Dear Friends:

You heard yesterday the characteristics of a Christian  man, how his whole life is faith and love. Faith is directed  toward God, love toward man and one’s neighbor, and  consists in such love and service for him as we have  received from God without our work and merit.

Thus there are two things: the one, which is the most  needful, and which must be done in one way and no other;  the other, which is a matter of choice and not of necessity,  which may be kept or not, without endangering  faith or incurring hell. In both, love must deal with our  neighbor in the same manner as God has dealt with us;  it must walk the straight road, straying neither to the left  nor to the right. In the things which are “musts” and  are matters of necessity, such as believing in Christ, love  nevertheless never uses force or undue constraint.

Thus the mass is an evil thing, and God is displeased  with it, because it is performed as a sacrifice and work  of merit. Therefore it must be abolished. Here there is  no room for question, just as little as if you should ask  whether you should pray to God. Here we are entirely  agreed: the private mass must be abolished, as I have  said in my writings. And I heartily wish it would be  abolished everywhere and only the evangelical mass for  all the people be retained.

Yet Christian love should not employ harshness here  nor force the matter. It should be preached and taught  with tongue and pen, that to hold mass in such a manner  is a sin, but no one should be dragged away from it  by force. The matter should be left to God; His word  should do the work alone, without our work. Why?  Because it is not in my power to fashion the hearts of  men as the potter molds the clay, and to do with them  as I please. I can get no farther than to men’s ears;  their hearts I cannot reach. And since I cannot pour  faith into their hearts, I cannot, nor should I, force any  one to have faith. That is God’s work alone, who causes  faith to live in the heart. Therefore, we should give  free course to the Word, and not add our works to it.  We have the jus verbi, but not the executio; we should  preach the Word, but the consequences must be left to  God’s own good pleasure.1

Now if I should rush in and abolish the mass by force,  there are many who would be compelled to consent to  it and yet not know their own minds, but say: “I do  not know if it is right or wrong, I do not know where I  stand, I was compelled by force to submit to the majority.”  And this forcing and commanding results in a mere  mockery, an external show, a fool’s play, man-made ordinances,  sham-saints, and hypocrites. For where the  heart is not good, I care nothing at all for the work. We  must first win the hearts of the people. And that is done  when I teach only the Word of God, preach the Gospel  and say: “Dear lords or pastors, desist from holding the  mass, it is not right, you are sinning when you do it; I  cannot refrain from telling you this.”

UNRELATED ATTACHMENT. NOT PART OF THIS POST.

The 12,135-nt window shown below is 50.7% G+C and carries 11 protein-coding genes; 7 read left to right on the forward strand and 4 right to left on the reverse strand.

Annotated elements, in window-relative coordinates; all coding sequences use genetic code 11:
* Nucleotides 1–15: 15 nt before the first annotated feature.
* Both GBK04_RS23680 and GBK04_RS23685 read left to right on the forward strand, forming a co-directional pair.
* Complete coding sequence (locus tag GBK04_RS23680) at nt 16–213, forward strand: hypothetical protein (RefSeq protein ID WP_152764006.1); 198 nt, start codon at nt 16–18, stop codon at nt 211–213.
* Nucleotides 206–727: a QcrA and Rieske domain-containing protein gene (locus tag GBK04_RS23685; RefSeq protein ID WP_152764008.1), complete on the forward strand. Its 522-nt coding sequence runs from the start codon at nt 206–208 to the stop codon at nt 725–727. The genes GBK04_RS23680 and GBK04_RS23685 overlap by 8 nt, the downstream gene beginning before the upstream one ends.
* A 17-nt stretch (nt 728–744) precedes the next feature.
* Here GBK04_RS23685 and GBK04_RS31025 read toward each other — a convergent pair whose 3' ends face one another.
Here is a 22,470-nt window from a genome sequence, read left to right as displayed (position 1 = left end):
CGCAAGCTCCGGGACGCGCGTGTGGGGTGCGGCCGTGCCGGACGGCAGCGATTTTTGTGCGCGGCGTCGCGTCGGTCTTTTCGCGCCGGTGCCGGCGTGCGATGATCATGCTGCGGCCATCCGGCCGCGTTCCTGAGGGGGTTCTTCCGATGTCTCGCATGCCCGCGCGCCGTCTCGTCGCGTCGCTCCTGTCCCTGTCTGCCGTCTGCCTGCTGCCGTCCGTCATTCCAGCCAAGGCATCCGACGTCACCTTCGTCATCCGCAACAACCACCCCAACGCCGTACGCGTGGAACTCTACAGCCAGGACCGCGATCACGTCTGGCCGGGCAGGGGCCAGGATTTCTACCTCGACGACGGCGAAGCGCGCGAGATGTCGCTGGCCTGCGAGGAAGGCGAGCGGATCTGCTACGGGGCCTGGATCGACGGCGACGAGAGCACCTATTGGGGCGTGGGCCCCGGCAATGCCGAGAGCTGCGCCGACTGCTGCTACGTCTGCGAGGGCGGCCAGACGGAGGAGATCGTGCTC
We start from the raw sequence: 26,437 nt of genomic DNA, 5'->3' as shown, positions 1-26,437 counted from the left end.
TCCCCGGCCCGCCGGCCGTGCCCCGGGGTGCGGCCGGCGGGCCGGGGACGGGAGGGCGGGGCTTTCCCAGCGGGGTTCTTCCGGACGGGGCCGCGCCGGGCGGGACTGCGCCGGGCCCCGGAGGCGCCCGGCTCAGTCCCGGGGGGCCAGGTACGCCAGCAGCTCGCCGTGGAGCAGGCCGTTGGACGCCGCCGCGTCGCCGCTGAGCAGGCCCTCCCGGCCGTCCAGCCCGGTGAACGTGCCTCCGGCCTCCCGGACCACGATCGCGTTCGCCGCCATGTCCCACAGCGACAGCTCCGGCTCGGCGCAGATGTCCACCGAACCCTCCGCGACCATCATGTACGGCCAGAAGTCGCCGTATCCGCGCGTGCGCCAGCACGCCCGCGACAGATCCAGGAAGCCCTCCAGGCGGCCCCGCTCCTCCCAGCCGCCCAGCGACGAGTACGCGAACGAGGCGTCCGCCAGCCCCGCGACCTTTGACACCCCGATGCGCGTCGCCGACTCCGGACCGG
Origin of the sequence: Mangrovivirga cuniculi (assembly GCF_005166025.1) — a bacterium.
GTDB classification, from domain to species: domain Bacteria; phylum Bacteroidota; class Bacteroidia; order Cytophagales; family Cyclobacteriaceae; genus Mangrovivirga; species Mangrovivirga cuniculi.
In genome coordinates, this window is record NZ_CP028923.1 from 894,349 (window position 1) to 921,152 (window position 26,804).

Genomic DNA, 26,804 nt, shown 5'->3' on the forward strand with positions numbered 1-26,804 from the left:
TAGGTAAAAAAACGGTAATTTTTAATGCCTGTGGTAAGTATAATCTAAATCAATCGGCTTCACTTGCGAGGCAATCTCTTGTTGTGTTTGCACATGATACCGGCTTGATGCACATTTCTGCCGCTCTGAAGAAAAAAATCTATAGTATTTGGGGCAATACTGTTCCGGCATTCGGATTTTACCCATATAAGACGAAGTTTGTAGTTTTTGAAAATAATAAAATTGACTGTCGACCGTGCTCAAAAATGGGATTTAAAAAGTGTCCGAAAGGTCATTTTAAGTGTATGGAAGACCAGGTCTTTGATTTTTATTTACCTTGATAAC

But I would not make it an ordinance for them, nor  urge a general law; he who would follow me could do so,  and he who refused would remain without. In the latter  case the Word would sink into the heart and perform its  work. Thus he would become convinced and acknowledge  his error, and fall away from the mass; tomorrow  another would do the same, and thus God would accomplish  more with His Word than if you and I would  forge into one all power and authority. For if you have  won the heart, you have won the whole man—and the  mass must finally fall of its own weight and come to an  end. And if the hearts and minds of all men are united  in the purpose—abolish the mass; but if all are not  heart and soul for its abolishment—leave it in God’s  hands, I beseech you, otherwise the result will not be good. Not, indeed, that I would again set up the mass;  I let it lie in God’s name.

Faith must not be chained and imprisoned, nor  bound by an ordinance to any work. This is the principle  by which you must be governed. For I am sure  you will not be able to carry out your plans, and if  you should carry them out with such general laws,  then I will recant all the things that I have written and  preached, and I will not support you, and therefore I  ask you plainly: What harm can the mass do to you?  You have your faith, pure and strong, toward God, and  the mass cannot hurt you.